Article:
Interdependence v independence. What a difference a syllable makes. This week a majority of my countrymen and women have closed their eyes to the glaring inevitability of one and embraced the illusion of the other.
So whether we like it or not we are all now former Europeans. The bright, albeit ambitious, vision of a slowly but steadily uniting continent, addressing its challenges through a constructive discourse, has darkened for the foreseeable future.
So be it. But surrendering to despair cannot be an option. The reactionary tide which has brought us here is unlikely to ebb at any time soon. The Johnsonite/Farageite victory will catalyse right wing movements throughout Europe. In France Le Front National has sent congratulations as have Greece’s Golden Dawn and Italy’s Northern League. And it would be impolite not to include Donald Trump in the list of Brexit back slappers.
In caves from The Pennines to the Pyrenees the dragons of nationalism are awake and if left unchallenged are poised do a lot more damage than just triggering a fall in share prices.
But progressive politics is not out for the count. We still enjoy the political opportunities of a great liberal democracy embedded in an increasingly interconnected world. Sooner rather than later the gloating smiles on the faces of those prominent Brexiteers will be wiped off by the anger of bewildered leave voters realising that the lost control they were promised would be returned to them wasn’t theirs in the first place. Yes, the power will definitely have moved but not closer to the patrons of Thanet’s fish restaurants or the formerly council owned housing estates of Dudley. The wildest political promise in living memory will rapidly implode into the void of its own emptiness and we must all be ready to pick up the pieces with a fully fashioned, positive alternative.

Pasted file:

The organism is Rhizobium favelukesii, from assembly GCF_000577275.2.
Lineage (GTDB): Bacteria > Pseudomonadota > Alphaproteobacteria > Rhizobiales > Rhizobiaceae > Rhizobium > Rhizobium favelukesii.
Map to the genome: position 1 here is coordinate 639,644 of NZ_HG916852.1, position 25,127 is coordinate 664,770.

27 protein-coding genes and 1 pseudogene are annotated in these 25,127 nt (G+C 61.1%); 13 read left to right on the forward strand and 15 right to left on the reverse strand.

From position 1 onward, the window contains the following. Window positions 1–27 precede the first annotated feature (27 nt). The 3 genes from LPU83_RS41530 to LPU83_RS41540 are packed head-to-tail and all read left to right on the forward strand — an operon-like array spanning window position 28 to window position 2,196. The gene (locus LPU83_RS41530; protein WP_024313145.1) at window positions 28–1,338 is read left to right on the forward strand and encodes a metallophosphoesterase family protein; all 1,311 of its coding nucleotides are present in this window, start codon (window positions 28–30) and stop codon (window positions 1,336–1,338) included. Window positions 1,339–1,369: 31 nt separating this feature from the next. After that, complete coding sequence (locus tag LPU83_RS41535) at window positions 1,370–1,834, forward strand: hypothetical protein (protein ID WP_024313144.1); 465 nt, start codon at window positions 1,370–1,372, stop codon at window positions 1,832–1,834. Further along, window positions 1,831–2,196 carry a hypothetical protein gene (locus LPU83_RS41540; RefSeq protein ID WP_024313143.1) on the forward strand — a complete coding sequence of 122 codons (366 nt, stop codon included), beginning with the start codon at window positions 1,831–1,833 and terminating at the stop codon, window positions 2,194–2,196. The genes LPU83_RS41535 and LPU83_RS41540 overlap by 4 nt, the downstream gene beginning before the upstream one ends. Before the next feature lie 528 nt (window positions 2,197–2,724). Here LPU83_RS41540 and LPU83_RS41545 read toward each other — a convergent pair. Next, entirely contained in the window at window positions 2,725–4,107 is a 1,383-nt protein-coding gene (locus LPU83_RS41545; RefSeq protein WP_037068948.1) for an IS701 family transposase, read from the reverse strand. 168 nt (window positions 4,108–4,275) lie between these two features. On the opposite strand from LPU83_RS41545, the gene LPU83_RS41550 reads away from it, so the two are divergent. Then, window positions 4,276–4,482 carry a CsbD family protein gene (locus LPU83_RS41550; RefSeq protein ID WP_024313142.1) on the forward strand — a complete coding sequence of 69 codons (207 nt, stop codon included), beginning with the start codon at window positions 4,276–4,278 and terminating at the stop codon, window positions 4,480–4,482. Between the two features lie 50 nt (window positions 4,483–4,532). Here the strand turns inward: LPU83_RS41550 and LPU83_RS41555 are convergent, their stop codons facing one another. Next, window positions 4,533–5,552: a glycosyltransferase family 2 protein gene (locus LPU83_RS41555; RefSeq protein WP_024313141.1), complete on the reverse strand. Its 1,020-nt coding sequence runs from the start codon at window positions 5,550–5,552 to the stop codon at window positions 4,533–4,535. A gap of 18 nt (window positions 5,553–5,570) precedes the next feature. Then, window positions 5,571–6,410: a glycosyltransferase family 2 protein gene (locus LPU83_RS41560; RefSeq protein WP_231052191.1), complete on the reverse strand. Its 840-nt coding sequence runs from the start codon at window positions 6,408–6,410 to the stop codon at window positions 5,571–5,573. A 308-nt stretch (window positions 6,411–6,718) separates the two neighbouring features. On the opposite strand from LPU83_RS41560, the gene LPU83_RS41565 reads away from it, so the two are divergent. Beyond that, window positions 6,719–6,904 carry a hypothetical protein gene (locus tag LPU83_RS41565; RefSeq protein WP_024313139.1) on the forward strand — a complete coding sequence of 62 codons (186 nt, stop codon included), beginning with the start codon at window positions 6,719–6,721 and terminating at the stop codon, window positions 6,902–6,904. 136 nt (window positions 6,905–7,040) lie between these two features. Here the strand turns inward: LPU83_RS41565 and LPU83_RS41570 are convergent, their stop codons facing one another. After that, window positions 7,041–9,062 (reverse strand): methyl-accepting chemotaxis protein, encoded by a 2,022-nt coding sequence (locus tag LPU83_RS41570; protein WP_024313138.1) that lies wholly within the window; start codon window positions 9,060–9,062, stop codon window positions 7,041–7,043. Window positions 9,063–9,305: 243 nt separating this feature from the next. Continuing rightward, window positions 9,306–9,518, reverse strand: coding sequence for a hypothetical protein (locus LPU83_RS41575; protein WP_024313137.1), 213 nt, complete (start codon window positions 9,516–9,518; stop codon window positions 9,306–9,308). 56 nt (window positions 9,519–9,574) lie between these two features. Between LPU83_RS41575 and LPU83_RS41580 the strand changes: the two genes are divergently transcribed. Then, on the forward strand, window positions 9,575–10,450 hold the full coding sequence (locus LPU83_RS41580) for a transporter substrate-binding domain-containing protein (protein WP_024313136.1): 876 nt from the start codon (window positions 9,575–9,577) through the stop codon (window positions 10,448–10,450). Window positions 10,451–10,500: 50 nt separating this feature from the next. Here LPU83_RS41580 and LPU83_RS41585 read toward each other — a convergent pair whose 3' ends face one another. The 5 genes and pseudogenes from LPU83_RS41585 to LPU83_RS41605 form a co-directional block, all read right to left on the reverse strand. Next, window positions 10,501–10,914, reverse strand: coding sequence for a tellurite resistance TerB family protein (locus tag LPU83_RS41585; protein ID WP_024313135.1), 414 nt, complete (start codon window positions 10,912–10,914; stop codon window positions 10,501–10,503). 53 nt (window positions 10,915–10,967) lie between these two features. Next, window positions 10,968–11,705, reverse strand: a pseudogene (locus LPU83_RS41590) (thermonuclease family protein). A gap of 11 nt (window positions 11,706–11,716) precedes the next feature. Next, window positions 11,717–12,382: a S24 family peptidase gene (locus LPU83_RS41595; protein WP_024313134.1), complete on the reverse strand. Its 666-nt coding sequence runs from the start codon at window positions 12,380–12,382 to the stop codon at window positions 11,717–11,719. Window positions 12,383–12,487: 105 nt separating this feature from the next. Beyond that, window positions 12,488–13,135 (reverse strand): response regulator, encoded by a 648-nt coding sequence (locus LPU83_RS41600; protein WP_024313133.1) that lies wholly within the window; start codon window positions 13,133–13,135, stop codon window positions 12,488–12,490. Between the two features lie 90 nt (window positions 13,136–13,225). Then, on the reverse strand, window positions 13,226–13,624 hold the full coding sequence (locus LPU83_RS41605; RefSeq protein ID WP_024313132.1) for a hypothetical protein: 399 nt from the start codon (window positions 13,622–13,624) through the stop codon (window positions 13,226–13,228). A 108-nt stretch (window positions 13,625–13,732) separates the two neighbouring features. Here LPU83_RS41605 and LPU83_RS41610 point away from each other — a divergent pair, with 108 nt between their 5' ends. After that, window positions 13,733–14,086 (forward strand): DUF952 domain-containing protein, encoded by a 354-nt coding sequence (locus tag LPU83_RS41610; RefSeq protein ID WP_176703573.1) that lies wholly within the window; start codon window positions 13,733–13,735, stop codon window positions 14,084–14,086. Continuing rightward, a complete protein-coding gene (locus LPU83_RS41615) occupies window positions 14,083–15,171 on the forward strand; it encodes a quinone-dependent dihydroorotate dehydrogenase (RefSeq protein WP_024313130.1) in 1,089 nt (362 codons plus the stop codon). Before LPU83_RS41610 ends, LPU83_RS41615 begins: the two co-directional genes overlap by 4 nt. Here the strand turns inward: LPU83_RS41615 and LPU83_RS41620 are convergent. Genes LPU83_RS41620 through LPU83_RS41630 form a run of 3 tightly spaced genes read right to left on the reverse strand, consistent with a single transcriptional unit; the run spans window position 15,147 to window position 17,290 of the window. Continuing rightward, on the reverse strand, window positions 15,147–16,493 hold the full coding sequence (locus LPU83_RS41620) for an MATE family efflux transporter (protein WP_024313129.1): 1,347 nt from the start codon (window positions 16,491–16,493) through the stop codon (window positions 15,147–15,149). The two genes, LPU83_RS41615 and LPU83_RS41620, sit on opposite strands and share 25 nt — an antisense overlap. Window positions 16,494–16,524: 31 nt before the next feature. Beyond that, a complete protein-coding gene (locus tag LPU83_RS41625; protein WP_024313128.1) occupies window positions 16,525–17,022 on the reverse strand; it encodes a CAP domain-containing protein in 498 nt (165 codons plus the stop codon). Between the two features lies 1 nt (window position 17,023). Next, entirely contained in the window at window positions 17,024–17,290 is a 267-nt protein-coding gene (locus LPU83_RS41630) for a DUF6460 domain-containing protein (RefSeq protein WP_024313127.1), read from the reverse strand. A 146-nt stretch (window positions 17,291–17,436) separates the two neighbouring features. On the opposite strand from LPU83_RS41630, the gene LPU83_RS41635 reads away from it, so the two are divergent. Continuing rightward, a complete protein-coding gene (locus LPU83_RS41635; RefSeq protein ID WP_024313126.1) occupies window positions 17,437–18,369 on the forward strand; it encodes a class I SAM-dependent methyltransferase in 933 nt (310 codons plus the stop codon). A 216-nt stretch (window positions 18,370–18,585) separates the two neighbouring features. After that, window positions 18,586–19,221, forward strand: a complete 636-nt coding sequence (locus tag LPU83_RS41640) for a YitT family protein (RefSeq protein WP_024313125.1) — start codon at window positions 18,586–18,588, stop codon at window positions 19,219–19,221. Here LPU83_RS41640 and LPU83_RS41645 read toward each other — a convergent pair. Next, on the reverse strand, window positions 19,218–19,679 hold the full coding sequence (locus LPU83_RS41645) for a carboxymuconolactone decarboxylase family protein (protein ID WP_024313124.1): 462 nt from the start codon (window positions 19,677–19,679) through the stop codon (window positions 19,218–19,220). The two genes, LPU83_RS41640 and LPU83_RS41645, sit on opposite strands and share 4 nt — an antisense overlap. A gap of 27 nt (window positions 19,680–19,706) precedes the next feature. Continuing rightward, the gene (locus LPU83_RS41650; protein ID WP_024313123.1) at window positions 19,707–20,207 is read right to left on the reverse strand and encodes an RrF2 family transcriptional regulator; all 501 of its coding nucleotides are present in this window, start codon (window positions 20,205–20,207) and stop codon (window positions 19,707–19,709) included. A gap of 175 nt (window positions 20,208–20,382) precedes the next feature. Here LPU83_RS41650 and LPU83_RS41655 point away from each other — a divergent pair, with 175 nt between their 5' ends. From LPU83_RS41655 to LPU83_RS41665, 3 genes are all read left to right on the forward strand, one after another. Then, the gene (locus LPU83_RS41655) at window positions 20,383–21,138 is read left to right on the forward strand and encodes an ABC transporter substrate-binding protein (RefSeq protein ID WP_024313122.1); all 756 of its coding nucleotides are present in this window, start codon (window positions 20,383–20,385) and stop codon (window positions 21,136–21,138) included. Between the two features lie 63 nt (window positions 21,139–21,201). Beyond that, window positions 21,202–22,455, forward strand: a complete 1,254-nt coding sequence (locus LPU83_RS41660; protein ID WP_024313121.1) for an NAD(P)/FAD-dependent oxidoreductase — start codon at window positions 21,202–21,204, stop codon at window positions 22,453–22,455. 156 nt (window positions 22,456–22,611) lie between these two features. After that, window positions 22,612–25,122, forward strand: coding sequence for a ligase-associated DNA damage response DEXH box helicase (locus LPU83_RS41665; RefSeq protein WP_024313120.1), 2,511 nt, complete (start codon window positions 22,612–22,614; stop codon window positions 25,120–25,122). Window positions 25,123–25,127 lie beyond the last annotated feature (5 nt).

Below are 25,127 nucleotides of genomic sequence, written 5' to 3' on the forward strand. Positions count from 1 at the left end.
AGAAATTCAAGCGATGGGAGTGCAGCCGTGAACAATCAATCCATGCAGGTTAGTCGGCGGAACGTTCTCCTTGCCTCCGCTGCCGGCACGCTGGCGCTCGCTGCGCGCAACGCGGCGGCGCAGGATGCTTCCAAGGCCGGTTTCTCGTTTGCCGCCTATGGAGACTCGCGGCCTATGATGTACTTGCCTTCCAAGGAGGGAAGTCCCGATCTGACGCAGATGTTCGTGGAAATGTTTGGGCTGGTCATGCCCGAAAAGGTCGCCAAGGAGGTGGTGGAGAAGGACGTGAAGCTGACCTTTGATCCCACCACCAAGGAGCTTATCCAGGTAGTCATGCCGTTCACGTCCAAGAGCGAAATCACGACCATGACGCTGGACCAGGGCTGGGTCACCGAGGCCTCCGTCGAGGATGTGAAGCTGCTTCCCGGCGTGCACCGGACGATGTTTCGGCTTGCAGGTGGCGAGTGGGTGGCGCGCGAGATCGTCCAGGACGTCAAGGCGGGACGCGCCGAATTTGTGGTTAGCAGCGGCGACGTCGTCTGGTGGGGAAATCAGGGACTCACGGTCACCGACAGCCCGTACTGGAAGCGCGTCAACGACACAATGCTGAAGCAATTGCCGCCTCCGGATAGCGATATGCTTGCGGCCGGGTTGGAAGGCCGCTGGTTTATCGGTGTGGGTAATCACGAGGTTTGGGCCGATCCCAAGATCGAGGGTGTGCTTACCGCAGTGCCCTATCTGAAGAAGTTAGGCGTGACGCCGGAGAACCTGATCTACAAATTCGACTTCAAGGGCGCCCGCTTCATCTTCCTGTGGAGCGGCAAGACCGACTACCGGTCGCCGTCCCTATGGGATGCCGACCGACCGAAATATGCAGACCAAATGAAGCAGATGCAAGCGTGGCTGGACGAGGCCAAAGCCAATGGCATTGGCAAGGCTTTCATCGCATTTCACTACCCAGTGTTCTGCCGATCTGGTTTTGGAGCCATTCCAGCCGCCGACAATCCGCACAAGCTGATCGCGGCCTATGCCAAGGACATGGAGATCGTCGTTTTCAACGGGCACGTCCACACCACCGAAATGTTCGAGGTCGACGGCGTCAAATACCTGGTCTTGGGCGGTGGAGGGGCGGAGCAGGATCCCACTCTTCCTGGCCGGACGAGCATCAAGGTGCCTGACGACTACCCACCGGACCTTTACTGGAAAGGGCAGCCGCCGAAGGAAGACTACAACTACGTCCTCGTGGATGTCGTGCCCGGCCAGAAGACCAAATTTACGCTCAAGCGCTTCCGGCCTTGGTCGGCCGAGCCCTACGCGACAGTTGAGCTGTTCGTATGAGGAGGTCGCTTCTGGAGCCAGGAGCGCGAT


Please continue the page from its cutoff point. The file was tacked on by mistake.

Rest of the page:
Not since the middle of the last century did such a cunning gang of power grabbers (for a good old fashioned power grab is what we are witnessing) hoodwink a vulnerable electorate so effectively. We must stifle the disappointment we feel in our our Brexit embracing friends and neighbours and dedicate ourselves to progressive and convincing damage control. If, no surely when, todays isolationist fantasy goes tits up let’s make sure we’ve done the groundwork for the progressive rebuild which will be all the more urgent after this weeks act of delaying sabotage.
We must see the future as belonging to our children, their children and, most importantly, the children of those whose poorly aimed electoral sideswipe at the establishment has painted a huge Union Jack coloured question mark above all our tomorrows.